Next: Break down an AK-47 in under 4 minutes. Really, these guys have to be the Marine Corps of geek.  Each of the 30-some sections contains around 10 course objectives just like the (serious) ones above, and the tech in testing must be able to demonstrate any of these skills when called upon.

    Jason explains that Apple certified techs can repair any iOS devices: iPad, iPhone, and portable and desktop Macs. They are trained to deal with dropped devices, cracked screens, glass, and housings.  He had to learn Hardware and Software--especially the New iOS system, Lion. “It’s going to be very user friendly, I like it,” he commented.

    One fascinating element of the training shows just how tough the Macs are and how good the new iOS is, insofar as the hardware so rarely breaks. The course explicitly states the reason it requires certification in not only the hardware, but especially the software:

    Technicians might believe that understanding the Mac operating system is secondary when it comes to repairing hardware. This isn’t true. Over 75% of system malfunctions can be traced directly to misused, incorrectly set, or corrupted software.

    “There’s so much more on a Mac that’s software related,” says Jason, “Their hardware rarely fails. It’s a different world with a PC.”

    He explained that the test covers customer based support issues, such as simple problems with software, and how techs had to be able to talk the customers through how to fix them. Common problems include iTunes issues, update issues, and the iPhone not syncing correctly with a computer.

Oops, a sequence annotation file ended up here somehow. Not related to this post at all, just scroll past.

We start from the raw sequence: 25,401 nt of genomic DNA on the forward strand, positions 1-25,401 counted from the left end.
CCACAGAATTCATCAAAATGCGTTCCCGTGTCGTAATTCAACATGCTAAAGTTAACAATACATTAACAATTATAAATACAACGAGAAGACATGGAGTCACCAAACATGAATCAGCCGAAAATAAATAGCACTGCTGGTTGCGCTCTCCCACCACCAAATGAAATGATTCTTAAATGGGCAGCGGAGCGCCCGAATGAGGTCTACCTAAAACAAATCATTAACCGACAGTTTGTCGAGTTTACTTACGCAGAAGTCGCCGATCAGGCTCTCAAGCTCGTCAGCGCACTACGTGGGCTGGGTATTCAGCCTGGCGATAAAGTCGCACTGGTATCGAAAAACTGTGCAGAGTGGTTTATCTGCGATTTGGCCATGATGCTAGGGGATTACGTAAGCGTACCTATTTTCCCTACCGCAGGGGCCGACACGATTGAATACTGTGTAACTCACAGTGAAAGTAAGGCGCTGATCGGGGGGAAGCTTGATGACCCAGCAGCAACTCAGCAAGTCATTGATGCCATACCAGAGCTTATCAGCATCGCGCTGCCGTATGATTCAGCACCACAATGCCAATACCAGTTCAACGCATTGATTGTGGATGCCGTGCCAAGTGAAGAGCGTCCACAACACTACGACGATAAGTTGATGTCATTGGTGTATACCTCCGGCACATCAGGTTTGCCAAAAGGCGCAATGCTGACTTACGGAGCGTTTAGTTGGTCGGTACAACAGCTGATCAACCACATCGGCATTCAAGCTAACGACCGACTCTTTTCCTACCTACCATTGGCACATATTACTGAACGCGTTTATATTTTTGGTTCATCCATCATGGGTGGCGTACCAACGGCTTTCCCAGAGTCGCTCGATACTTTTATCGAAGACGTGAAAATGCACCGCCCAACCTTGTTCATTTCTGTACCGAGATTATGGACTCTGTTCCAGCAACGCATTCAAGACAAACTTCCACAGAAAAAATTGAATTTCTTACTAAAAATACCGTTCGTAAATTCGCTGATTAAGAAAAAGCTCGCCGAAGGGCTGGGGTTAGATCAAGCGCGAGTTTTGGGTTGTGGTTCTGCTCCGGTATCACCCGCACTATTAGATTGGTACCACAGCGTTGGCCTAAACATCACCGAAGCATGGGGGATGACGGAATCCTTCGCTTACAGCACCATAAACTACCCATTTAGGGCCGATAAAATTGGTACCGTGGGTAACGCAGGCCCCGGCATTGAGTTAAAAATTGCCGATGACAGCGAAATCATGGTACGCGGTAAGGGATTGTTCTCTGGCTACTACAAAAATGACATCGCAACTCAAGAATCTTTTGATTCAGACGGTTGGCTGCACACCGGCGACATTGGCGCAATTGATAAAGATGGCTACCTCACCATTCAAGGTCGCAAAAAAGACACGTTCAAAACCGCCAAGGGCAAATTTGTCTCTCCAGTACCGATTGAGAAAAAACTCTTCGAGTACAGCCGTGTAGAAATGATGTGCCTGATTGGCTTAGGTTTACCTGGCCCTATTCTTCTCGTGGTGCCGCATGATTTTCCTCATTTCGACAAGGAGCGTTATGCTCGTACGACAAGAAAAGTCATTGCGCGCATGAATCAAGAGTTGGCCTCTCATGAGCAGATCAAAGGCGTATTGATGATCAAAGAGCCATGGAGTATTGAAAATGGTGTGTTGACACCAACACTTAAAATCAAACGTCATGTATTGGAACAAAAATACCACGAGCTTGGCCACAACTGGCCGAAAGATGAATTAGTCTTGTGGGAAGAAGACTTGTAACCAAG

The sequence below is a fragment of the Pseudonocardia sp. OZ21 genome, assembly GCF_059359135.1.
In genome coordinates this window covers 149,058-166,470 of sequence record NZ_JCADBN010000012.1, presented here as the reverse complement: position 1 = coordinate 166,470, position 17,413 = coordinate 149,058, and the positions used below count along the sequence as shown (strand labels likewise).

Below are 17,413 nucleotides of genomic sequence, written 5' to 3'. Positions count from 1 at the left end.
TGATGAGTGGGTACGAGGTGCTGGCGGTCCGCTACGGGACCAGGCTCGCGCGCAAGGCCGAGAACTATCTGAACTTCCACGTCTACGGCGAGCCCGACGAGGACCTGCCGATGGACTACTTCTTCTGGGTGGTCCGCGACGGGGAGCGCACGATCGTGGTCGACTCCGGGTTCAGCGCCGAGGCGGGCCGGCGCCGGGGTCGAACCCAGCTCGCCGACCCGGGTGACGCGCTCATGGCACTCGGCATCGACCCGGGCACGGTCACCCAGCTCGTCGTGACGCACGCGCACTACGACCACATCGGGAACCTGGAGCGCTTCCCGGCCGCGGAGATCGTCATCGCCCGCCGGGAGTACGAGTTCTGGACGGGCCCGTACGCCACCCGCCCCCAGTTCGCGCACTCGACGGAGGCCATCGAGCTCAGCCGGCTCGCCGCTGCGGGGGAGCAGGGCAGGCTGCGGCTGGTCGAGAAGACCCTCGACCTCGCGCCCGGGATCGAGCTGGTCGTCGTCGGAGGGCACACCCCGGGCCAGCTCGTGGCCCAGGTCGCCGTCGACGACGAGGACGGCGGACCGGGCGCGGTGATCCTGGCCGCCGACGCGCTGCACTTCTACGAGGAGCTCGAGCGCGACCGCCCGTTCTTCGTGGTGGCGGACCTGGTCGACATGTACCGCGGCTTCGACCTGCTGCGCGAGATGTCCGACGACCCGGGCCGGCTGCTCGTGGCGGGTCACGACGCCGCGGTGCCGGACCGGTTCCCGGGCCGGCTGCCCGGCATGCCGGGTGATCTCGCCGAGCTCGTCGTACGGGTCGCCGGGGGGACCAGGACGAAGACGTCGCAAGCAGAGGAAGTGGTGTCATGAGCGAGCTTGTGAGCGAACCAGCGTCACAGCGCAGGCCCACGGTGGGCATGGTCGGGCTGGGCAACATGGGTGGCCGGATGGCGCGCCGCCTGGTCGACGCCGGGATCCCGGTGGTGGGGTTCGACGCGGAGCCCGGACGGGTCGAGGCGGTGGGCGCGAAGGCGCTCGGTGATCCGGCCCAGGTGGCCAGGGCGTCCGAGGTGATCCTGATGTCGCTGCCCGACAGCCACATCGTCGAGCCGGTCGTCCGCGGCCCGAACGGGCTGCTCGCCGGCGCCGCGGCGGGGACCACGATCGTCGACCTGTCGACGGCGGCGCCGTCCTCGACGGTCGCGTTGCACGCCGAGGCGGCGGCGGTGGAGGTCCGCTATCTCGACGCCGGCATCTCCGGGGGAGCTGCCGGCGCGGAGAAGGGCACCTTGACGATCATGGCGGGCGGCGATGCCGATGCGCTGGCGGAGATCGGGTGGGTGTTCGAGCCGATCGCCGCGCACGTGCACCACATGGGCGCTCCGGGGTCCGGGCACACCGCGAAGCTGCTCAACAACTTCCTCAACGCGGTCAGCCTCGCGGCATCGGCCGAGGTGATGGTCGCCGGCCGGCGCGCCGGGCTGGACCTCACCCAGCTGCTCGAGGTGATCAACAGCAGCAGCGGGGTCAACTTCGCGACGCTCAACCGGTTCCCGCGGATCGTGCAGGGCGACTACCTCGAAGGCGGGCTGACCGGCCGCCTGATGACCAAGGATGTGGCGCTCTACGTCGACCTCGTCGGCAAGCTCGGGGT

Not only that, he has to be able to help customers EMOTIONALLY cope with a damaged machine.” (C’mon, we’ve all felt the soul-crushing anguish of a broken device.) Apple doesn’t neglect training its techs to work with customer complaints and objections, reminding the techs that “Denial is very human.”

    So not only does he have to be the repair guy, as well as the tech-support guy, he has to be the grief counselor and shrink to overwrought customers.

    “I also like long walks on the beach with my Mac. And my wife. Who is beautiful.  Sorry, Honey.” Jason adds, as he enumerates his talents. Apple also emphasizes ongoing education, and techs are required to recertify every year. Since becoming Apple Certified, the next step Jason would like to take is to become an Apple consultant. 

     

     

    Additional Sources

    http://www.technibble.com/how-to-become-an-apple-certified-technician/


    by , Tech Expert, Freelance Writer.

  • Who Knew Siri Could be So Sexy? iOS 6 Infographic

    The RepairLabs at fix-iphones.com are pretty stoked about all of the fancy new changes to Siri in the latest iteration of the Apple operating system, iOS 6.  We let our Social Media Girl come up with an infographic with a brief rundown of all of the nifty new additions. This is what she came up with. She thinks Siri is sexy too.

    Siri iOS 6 Infographic of new features

    She does it all, boys.

    Between the restaurant reviews and the movie reviews- and the nav!- just let her plan your date nights.

     

     

     

    Sources